A Vibrant US Train Industry Would Employ More People Than Car Makers Do Now
RailWorld May 19, 2010

Everyone knows America’s passenger train system is pathetic by international standards, so President Obama’s $13 billion commitment to build a national high-speed rail network has come as a wonderful surprise.

It also raises the question of whether a reinvigorated rail industry could, with the car industry and several airlines drifting into bankruptcy, be the next great hope for keeping people employed in this country?

Though the U.S. is the world’s largest economy, the market for passenger rail vehicles and services has shrunk dramatically over the past several decades. European and Asian countries have invested heavily in expanding their rail offerings but Washington has done little more than keep national operator Amtrak on life support. As a result, rail accounts for only 0.3% of total transportation usage in the U.S., compared to 6% in the U.K., 10% in Austria, and 27% in Japan. Because of the lack of adequate train services, automobiles and airplanes provide the only medium-to-long distance commuting choice for the majority of Americans.

This has meant that US companies have largely missed out on participating in a major global industry. The competitive market for rail manufacturing and services in Europe accounted for more than 20 billion euros in 2005. The market in the Nafta zone of the U.S., Canada, and Mexico was only one-quarter as large, even though the two areas have equivalent populations.

There has been some increased recent investment in urban rail networks in the US: there are several foreign factories that make vehicles for commuter and light rail systems in stateside facilities. But there are no plants making intercity trains, as Amtrak hasn’t ordered new rolling stock in a decade and no passenger rail manufacturers are headquartered in America.

In the world passenger rail market, three companies currently dominate: the Canadian Bombardier, the French Alstom, and the German Siemens. In Germany, railway manufacturers collectively employ 45,000 individuals who produce new trainsets for large markets in that nation and abroad. Bombardier alone provides jobs for 34,000 people in the rail industry.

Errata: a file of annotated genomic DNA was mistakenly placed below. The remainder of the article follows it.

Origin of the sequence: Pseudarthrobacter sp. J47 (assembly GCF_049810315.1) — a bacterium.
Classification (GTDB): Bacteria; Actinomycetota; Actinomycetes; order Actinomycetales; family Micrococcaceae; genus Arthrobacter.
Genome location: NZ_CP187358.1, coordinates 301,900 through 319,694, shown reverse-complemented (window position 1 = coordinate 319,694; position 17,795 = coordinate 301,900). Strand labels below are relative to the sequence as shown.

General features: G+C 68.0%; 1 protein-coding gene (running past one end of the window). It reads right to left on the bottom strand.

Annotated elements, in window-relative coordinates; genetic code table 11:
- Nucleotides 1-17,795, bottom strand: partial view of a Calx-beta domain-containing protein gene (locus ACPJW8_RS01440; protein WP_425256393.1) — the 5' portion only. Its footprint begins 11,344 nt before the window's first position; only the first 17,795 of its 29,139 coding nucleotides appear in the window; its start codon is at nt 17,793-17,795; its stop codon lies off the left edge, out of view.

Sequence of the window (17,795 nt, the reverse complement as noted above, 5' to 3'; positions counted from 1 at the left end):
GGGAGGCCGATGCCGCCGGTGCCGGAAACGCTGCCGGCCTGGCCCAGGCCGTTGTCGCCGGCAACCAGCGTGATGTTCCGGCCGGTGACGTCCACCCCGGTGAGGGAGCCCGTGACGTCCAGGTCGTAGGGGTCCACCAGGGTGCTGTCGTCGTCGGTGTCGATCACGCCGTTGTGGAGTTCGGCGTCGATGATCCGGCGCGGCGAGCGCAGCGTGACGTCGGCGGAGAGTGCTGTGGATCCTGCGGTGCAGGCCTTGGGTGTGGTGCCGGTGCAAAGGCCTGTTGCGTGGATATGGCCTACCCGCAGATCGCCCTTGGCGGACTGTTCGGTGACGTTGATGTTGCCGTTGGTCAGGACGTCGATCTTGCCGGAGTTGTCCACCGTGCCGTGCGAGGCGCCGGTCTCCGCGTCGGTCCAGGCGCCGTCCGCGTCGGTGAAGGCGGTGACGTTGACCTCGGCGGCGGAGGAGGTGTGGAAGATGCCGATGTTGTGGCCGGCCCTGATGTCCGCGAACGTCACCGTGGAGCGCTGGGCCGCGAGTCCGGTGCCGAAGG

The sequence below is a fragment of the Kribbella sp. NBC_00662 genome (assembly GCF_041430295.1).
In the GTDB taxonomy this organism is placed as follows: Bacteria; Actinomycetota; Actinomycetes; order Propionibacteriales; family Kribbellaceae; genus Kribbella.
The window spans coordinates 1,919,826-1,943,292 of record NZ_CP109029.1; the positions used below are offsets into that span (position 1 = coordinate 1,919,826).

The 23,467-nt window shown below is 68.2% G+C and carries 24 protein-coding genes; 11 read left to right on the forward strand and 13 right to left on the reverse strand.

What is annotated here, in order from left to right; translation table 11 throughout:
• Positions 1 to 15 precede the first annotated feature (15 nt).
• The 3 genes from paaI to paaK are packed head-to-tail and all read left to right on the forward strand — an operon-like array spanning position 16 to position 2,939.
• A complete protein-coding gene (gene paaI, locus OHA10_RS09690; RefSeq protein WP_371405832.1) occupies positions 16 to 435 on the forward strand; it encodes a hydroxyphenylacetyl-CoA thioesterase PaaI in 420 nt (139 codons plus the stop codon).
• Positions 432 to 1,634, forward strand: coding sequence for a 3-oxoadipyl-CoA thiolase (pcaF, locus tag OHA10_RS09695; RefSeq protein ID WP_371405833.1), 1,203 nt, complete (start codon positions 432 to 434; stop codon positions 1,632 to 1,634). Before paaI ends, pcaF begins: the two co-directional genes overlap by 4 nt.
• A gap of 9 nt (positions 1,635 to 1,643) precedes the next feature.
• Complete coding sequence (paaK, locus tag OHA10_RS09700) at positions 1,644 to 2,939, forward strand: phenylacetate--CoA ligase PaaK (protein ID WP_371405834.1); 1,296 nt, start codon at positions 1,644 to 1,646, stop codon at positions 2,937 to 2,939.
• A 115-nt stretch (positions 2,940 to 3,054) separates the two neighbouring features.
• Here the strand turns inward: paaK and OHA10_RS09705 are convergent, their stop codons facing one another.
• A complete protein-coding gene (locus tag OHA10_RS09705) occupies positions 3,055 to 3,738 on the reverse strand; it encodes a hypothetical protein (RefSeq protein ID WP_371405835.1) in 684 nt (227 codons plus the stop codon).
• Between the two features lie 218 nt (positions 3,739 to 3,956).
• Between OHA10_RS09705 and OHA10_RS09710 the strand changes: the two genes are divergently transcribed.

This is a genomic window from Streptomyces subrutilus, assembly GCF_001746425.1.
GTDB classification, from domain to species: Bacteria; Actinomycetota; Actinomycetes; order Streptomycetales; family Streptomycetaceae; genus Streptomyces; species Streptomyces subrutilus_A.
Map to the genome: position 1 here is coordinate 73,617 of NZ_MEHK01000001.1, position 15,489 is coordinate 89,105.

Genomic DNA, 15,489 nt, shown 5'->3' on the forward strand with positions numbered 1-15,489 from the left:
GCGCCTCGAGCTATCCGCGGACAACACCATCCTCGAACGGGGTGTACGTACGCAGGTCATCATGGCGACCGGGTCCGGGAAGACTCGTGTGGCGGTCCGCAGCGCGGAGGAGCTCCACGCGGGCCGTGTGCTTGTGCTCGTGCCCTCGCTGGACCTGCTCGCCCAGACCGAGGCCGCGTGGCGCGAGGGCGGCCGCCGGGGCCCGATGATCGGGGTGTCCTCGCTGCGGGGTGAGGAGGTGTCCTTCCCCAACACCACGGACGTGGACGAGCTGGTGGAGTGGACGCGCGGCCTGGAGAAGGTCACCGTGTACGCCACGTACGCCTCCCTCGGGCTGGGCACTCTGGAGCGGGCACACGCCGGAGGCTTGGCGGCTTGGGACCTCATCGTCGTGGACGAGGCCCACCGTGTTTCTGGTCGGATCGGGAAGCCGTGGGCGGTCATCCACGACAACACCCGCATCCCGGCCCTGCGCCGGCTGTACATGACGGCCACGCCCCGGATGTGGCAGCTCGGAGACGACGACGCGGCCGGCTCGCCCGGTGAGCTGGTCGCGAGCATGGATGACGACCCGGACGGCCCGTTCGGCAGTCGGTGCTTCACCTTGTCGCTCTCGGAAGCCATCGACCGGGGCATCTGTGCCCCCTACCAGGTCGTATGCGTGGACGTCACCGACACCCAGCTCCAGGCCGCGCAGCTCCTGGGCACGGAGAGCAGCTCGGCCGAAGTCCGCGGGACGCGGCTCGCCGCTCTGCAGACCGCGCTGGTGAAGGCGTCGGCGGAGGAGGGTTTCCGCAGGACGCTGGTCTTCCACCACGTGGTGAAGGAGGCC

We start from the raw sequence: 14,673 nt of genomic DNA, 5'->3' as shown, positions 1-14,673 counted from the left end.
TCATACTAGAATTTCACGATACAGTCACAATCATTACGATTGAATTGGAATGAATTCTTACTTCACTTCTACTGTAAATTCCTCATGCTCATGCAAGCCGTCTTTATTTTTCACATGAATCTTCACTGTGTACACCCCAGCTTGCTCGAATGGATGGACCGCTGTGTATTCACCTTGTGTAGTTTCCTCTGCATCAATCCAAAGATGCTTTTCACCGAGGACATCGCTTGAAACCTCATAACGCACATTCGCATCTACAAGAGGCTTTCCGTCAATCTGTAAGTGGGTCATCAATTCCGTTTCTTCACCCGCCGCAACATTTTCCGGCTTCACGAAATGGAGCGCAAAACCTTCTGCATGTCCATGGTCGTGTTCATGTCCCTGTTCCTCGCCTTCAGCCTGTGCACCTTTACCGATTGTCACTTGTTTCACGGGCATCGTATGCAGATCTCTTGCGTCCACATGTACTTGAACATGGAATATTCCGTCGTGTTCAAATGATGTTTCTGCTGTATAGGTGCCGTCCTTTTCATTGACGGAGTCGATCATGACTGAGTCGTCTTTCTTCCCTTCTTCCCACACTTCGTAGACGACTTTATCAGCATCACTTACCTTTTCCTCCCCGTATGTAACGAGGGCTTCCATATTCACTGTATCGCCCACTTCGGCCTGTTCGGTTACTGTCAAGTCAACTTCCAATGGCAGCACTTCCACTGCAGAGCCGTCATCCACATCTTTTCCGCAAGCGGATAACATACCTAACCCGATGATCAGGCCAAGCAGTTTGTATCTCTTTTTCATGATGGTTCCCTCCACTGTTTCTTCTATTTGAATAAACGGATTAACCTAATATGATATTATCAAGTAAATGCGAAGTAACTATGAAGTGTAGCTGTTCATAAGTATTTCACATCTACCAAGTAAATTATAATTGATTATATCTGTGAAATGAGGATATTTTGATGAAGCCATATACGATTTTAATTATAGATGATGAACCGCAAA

But none of these companies employs the mammoth 200,000-plus person workforce of a major auto company like Ford or GM.

Even in fully-developed rail markets such as those in Europe, train production doesn’t create as many jobs as making cars. Yet rail vehicles, unlike automobiles, need a staff to operate them, and that’s where a passenger rail industry could prove its value in creating new jobs.

France’s TGV high-speed trains, which criss-cross that country, carried 100 million people in 2008, and the national rail company employs about 200,000 people (that number includes people working on commuter trains). France is 1/5th the size of the U.S. in population.

One can extrapolate: an equivalent American rail network could transport 500 million passengers a year on fast rail and provide jobs for one million people operating trains, maintaining track, and serving customers. There are about as many people working in motor vehicle and part manufacturing in the U.S. today. A vibrant rail industry would mostly be a service-oriented one, rather than a manufacturing one.

The U.S. isn’t close to providing anything of the sort today: Amtrak’s 18,000 employees served only 29 million passengers in 2008. It’s hard to imagine an $8 billion dollar investment from Washington being enough to stimulate the 20-fold expansion of a transportation sector, but it’s a start.

Perhaps America should look for an example in its success in transporting freight by rail. Since 1980, the railroad industry has invested $420 billion of its own funds for locomotives, rail cars, tracks, bridges, and tunnels, and today freight companies like CSX and Norfolk Southern manage more than 140,000 miles of track and transport more goods than do truckers. More than 180,000 people work in the field.

There’s no reason equivalent success couldn’t arise from a passenger rail industry.

Yonah Freemark is an independent researcher currently working in France on comparative urban development as part of a Gordon Grand Fellowship from Yale University, from which he graduated in May 2008 with a BA in architecture. He writes about transportation and land use issues for The Transport Politic and The Infrastructurist.